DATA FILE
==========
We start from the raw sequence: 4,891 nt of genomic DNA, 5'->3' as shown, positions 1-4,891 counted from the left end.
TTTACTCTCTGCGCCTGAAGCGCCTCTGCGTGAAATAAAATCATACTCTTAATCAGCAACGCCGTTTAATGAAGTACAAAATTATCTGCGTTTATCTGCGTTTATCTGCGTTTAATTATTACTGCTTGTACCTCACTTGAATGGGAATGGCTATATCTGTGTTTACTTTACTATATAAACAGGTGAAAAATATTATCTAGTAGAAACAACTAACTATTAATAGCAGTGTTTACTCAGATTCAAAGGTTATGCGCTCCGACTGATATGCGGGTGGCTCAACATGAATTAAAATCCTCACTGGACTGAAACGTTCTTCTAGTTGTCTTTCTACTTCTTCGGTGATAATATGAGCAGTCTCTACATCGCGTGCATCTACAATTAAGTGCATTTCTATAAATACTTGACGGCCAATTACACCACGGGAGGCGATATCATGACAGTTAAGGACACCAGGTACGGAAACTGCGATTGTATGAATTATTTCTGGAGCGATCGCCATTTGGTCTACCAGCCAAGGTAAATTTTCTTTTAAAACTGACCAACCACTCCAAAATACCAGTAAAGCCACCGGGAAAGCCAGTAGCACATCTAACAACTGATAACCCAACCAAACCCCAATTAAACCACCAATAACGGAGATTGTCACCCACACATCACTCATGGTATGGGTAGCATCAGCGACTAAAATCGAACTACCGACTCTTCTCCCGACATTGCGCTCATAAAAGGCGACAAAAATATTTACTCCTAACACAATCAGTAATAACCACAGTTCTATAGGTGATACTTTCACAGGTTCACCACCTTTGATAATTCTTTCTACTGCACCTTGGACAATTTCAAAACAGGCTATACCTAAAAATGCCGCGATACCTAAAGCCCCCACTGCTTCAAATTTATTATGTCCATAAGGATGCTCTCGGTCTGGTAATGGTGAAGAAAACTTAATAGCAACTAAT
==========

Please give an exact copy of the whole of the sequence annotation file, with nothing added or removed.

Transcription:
We start from the raw sequence: 4,891 nt of genomic DNA, 5'->3' as shown, positions 1-4,891 counted from the left end.
TTTACTCTCTGCGCCTGAAGCGCCTCTGCGTGAAATAAAATCATACTCTTAATCAGCAACGCCGTTTAATGAAGTACAAAATTATCTGCGTTTATCTGCGTTTATCTGCGTTTAATTATTACTGCTTGTACCTCACTTGAATGGGAATGGCTATATCTGTGTTTACTTTACTATATAAACAGGTGAAAAATATTATCTAGTAGAAACAACTAACTATTAATAGCAGTGTTTACTCAGATTCAAAGGTTATGCGCTCCGACTGATATGCGGGTGGCTCAACATGAATTAAAATCCTCACTGGACTGAAACGTTCTTCTAGTTGTCTTTCTACTTCTTCGGTGATAATATGAGCAGTCTCTACATCGCGTGCATCTACAATTAAGTGCATTTCTATAAATACTTGACGGCCAATTACACCACGGGAGGCGATATCATGACAGTTAAGGACACCAGGTACGGAAACTGCGATTGTATGAATTATTTCTGGAGCGATCGCCATTTGGTCTACCAGCCAAGGTAAATTTTCTTTTAAAACTGACCAACCACTCCAAAATACCAGTAAAGCCACCGGGAAAGCCAGTAGCACATCTAACAACTGATAACCCAACCAAACCCCAATTAAACCACCAATAACGGAGATTGTCACCCACACATCACTCATGGTATGGGTAGCATCAGCGACTAAAATCGAACTACCGACTCTTCTCCCGACATTGCGCTCATAAAAGGCGACAAAAATATTTACTCCTAACACAATCAGTAATAACCACAGTTCTATAGGTGATACTTTCACAGGTTCACCACCTTTGATAATTCTTTCTACTGCACCTTGGACAATTTCAAAACAGGCTATACCTAAAAATGCCGCGATACCTAAAGCCCCCACTGCTTCAAATTTATTATGTCCATAAGGATGCTCTCGGTCTGGTAATGGTGAAGAAAACTTAATAGCAACTAAT